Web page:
Geraint (M&C Saatchi) made an interesting point, that there’s an evolution in the financial journey that means we’re starting to see this ‘financial coach’ tone of voice from FS brands. There are brands connecting with audiences and imparting useful knowledge in the right way. Kat Mann (Nutmeg) said that ‘picking the right partner will vary from company to company and will also vary on the type of campaign you’re considering. Is it an educational campaign that people need to take away information from or is it an ad partnership? We often start with previous activity when on the hunt for the right partner; it’s socially acceptable to stalk your influencers, figure out if their audience is engaged – a big audience doesn’t always mean an engaged audience.
‘Then it’s about choosing a partner who will have a genuine interest or attachment to the topic for cut through. At Nutmeg, our first bit of influencer activity happened by mistake. She was a customer that happened to do a post on her Nutmeg ISA which had an amazing response. It did so well in fact she was sitting on a mountain of questions to answer so she got in touch, and we helped her answer them.’
Genuine engagement and alignment with your brand and using your brand day to day in the consumers position helps. Someone who’s used the product or service in question and seen the benefits first-hand.
3. Put emphasis on making the right content
David Claridad (Schroders) reminded us that the need to partner with the right person is perhaps secondary to the content itself.
‘People in the social media world think about perfectly matched influencers and viral content. Not everything’s going to go viral, but Tik Tok’s algorithm is a game changer. It allows you to find the best piece of content, at any one time, across all channels – if it’s something Tik Tok deems you’d be interested in.’
4. Ensure your surrounding media mix and tone of voice fits your influencer activity
The brand fit with the influencer must echo the values your brand upholds. Nick (Paradise) told us that there are 4 key components to any influencer activity. The creative, the style of communication, the strategy – establishing the why – and the surrounding media mix. He continued ‘In terms of the creative itself and the storytelling nature of how you approach influencer content, make it more relatable and digestible for a viewer. But your surrounding media mix and tone of voice has to fit whatever you’re doing from a partnership perspective on social media. Nail your brand fit before you outreach. Make it add up by assessing the rest of your media mix.’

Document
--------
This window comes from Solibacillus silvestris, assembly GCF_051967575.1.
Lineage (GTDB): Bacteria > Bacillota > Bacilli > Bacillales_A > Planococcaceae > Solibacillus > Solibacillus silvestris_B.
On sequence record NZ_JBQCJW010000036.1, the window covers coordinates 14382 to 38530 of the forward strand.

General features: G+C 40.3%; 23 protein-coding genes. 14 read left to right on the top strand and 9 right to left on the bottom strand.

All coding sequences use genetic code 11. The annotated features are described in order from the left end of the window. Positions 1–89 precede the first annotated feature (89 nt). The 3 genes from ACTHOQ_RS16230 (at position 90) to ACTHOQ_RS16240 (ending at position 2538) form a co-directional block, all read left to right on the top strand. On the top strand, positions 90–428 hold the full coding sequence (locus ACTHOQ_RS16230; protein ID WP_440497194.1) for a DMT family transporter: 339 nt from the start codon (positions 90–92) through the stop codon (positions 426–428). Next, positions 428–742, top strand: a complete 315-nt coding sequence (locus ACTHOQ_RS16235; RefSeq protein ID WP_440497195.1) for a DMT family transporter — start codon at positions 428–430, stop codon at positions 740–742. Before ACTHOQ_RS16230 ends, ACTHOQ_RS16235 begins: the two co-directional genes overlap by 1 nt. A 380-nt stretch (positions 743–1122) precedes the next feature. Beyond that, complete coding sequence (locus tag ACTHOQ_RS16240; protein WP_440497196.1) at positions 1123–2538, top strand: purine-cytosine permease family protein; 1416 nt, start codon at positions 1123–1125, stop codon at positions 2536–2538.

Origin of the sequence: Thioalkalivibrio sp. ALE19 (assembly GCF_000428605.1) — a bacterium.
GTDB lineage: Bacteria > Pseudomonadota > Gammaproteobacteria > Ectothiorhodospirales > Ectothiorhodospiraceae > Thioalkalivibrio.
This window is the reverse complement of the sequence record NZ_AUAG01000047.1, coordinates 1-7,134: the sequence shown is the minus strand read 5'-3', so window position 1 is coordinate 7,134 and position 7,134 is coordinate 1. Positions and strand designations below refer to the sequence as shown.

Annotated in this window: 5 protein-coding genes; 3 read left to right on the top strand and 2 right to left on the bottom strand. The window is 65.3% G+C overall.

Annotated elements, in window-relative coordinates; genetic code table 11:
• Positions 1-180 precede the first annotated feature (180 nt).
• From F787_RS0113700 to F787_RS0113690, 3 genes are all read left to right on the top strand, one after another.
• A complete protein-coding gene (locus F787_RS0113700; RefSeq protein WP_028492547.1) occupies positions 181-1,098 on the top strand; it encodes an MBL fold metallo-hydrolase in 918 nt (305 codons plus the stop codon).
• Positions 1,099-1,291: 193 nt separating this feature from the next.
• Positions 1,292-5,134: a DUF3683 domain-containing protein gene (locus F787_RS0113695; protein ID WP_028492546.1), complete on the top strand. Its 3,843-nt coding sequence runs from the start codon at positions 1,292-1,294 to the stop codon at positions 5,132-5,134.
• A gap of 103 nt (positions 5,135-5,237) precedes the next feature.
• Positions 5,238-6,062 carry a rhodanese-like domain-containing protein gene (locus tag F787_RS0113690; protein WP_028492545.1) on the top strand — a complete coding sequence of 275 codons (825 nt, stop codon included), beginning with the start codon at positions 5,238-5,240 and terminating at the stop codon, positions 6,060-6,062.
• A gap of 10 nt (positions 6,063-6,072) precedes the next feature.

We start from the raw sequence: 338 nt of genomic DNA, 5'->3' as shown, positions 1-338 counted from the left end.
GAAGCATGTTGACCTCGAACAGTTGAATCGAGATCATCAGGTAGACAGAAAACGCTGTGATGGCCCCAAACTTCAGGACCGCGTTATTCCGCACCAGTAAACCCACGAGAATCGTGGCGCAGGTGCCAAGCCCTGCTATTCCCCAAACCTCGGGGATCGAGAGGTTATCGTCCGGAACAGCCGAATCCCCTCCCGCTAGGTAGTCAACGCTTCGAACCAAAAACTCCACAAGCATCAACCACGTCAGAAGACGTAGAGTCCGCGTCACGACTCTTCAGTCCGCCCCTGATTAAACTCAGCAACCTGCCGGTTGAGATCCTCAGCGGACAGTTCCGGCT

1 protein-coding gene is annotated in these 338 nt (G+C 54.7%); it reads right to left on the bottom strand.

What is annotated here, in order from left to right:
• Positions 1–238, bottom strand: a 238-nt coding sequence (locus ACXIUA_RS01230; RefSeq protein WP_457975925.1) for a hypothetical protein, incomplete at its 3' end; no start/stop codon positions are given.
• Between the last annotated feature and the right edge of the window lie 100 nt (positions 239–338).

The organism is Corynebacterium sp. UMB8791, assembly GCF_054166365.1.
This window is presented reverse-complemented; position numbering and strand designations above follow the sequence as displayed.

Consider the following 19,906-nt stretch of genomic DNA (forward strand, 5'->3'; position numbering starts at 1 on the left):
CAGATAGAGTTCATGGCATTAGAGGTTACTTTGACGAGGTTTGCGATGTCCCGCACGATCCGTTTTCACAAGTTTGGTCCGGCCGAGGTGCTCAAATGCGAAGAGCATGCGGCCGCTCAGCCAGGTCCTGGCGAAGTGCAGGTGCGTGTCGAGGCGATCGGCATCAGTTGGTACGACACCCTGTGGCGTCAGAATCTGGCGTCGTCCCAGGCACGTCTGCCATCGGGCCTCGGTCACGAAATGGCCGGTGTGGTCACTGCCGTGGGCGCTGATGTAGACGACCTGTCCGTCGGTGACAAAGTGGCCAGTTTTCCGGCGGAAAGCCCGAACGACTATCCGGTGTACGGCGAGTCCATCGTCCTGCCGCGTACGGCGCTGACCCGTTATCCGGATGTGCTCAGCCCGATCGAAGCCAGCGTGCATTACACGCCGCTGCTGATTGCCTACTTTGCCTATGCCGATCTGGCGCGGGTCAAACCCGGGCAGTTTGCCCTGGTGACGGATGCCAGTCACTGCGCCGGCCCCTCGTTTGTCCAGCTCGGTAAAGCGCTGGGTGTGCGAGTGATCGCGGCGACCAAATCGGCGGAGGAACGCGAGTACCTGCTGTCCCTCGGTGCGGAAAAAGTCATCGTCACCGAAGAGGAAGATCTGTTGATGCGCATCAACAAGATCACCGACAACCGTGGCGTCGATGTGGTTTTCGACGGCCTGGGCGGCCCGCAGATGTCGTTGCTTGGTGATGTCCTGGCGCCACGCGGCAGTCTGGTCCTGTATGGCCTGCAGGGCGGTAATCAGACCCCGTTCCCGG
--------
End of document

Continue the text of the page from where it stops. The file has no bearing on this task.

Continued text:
5. Connect to the genuine need of the consumer
Michelle (NatWest) quite rightly said the devil often has the best tunes and if you look at what crypto and buy-now-pay-later have done, they’ve attached to need and fun. Crypto is often seen as an extension of gaming – in-game currency – and has connected to the need of the modern-day gamers who are already spending digital currency. Equally, BNPL has very much played into the world of fashion and trends and again, the need to keep up. Michelle went on to say, ‘we can learn a lot from the way particular FS products have engaged with their audiences but there’s also a duty of care that goes beyond engagement and sharing, explaining the challenges around regulation and risk. Most financial decisions happen before the age of 35, so there’s a real opportunity to capture that audience. Money is the enabler to people’s needs, hopes and dreams; people will make a lifetime loyalty play based on early engagement; but there’s an education piece that’s missing. If we learn how to connect to the need of the person on the other side and do so in the right way – with the right influencer and the right content that’s relevant to your brand the story you’re trying to tell – it starts to stick.’
And there you have it! My key takeaways from last week’s roundtable: Rise of the Finfluencer. Special thanks to our host Geraint from M&C Saatchi Group, guest speakers Michelle from NatWest, Nick from Paradise, Kat from Nutmeg, David from Schroders and the 200+ brands that tuned in to hear their genius. Finally, thanks to the behind the scenes team at Ingenuity.
If you’re interested in learning more about this topic feel free to get in touch at firstname.lastname@example.org. And, we’ll be back in Q1 / 2022 with more discussions around the Finfluencer.